Tor was created – largely with funding from the U.S. government – in order to allow people who live in repressive authoritarian regimes to communicate anonymously on the Internet.
So it is ironic that the NSA targets as “extremists” (the word the U.S. government uses for “probable terrorists”) anyone who uses Tor or any other privacy tool … or even searches for information on privacy tools on the Internet.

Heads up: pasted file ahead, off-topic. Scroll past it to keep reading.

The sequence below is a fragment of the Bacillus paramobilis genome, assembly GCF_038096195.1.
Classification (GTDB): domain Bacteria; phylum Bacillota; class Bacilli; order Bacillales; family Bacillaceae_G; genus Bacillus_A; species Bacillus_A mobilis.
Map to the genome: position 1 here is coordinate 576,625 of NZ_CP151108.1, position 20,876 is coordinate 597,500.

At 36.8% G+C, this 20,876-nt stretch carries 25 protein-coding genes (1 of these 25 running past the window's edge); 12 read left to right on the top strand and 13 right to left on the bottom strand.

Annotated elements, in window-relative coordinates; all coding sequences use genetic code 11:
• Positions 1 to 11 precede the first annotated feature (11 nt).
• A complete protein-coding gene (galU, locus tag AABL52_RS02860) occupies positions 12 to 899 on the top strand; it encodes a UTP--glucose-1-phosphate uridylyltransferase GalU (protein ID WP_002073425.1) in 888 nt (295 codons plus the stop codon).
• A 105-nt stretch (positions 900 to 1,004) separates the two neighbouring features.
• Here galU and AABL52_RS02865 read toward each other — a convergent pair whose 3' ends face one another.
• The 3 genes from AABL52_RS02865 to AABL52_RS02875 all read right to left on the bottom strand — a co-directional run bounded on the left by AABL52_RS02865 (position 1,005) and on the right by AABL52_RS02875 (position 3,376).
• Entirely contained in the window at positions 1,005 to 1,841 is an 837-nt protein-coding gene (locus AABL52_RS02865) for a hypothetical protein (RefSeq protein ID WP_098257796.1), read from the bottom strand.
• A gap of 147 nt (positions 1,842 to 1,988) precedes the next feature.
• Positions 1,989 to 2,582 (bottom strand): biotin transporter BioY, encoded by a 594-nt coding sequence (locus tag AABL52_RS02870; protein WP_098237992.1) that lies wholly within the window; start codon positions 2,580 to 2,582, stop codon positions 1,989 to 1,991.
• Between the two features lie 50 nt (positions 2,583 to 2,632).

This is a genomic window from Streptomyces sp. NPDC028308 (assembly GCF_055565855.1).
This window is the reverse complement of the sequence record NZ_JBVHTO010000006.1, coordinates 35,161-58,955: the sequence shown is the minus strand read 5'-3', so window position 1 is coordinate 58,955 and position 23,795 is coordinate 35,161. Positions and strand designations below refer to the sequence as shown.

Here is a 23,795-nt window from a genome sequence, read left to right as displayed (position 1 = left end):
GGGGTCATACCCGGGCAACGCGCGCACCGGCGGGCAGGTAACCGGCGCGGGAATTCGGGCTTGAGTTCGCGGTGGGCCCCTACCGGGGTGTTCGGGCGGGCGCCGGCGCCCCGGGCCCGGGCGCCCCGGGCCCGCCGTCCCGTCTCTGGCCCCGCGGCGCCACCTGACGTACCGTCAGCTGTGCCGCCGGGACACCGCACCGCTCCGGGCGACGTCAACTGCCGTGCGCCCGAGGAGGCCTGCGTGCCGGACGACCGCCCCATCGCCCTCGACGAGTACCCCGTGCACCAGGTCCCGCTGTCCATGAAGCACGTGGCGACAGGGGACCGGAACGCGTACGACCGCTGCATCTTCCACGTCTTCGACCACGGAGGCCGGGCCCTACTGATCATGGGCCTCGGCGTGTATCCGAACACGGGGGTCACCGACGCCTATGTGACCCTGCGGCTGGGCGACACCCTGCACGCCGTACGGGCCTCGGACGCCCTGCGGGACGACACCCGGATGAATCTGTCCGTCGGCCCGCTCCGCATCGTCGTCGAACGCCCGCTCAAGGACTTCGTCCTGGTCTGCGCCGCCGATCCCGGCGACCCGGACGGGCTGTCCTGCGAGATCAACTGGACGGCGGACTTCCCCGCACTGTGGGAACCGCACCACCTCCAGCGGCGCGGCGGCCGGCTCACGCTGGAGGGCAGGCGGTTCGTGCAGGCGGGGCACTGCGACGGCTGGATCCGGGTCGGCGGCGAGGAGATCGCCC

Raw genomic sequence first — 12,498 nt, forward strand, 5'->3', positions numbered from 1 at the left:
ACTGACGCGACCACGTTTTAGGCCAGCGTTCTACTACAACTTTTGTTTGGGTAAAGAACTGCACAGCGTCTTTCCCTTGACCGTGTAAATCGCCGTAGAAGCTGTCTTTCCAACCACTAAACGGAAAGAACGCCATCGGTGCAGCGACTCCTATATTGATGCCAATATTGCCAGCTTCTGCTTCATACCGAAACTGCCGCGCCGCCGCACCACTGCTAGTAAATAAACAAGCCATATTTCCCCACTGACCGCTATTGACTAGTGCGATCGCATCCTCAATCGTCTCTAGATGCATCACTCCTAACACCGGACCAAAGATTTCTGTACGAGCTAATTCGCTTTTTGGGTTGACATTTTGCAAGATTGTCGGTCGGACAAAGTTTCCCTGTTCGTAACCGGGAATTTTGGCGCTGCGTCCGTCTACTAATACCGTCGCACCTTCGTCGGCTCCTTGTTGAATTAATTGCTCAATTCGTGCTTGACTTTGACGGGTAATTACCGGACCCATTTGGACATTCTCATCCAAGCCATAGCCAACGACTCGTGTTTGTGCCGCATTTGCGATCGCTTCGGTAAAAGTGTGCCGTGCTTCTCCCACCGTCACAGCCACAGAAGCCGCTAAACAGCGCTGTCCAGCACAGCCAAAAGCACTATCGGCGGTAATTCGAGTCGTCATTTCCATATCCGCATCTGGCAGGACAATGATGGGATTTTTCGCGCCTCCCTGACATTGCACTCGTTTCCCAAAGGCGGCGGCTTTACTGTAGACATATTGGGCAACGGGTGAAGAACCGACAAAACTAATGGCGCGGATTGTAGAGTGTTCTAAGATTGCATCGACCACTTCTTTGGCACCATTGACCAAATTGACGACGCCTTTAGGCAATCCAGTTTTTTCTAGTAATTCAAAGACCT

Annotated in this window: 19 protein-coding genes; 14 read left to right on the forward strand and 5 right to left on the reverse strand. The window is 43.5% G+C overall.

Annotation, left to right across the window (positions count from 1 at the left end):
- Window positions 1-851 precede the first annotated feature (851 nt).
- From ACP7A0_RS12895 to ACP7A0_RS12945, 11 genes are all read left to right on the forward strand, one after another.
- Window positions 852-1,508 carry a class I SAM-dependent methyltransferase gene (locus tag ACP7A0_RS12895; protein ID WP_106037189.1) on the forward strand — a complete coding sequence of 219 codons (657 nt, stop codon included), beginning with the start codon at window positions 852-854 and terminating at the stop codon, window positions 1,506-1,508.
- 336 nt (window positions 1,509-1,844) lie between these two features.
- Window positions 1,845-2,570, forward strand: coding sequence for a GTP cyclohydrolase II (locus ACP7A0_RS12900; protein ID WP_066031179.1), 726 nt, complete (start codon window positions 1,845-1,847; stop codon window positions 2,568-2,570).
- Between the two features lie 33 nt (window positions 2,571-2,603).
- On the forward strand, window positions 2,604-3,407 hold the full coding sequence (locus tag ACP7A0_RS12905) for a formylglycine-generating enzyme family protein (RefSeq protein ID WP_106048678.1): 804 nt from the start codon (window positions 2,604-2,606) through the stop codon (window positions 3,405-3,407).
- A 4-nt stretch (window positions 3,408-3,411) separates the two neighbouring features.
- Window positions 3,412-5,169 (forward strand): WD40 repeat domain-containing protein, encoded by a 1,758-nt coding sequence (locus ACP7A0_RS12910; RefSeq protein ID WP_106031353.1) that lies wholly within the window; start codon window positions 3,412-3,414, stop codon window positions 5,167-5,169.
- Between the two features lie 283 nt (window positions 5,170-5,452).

“What you’ve seen with our politics, partly because of gerrymandering, partly because of the Balkanization of media so people just watch what reinforces their deepest biases, partly because of big money in politics, is increasingly politicians are rewarded for taking the most extreme, maximalist positions,” Obama told the liberal Times columnist. “Sooner or later, that catches up with you. You end up not being able to move forward on things we need to move forward on. We need to reform our immigration system. That would be good not just for our domestic economy but for our position in the world. You travel around Latin America—nothing would more reinforce an admiration for the United States than us doing that. We need to rebuild our infrastructure. You go to the Singapore airport and then you come back to one of our airports and you say, huh? We’re not acting like a superpower.” conspiracy “david cameron” un “united nations” 9/11 official government terror recruitment staged defense domestic offense world truth lies agenda idol extreme home uk “united kingdom” online hate anger britain british freedom control power “new world order” speech conference law “law and order” video police social society “social media” media entertainment game actor puppet 2014 2015 question journalist journalism staged drama u.s. “united states” usa america “elite nwo agenda” alex jones rant fear gerald celente isis isil is iraq war false flag attack louis farrakhan truther prepper american blackout collapse occupy central hong kong china russia mh370 web censorship clinton china greatwall censor leader hate speech max keiser david icke jim rogers lindsey williams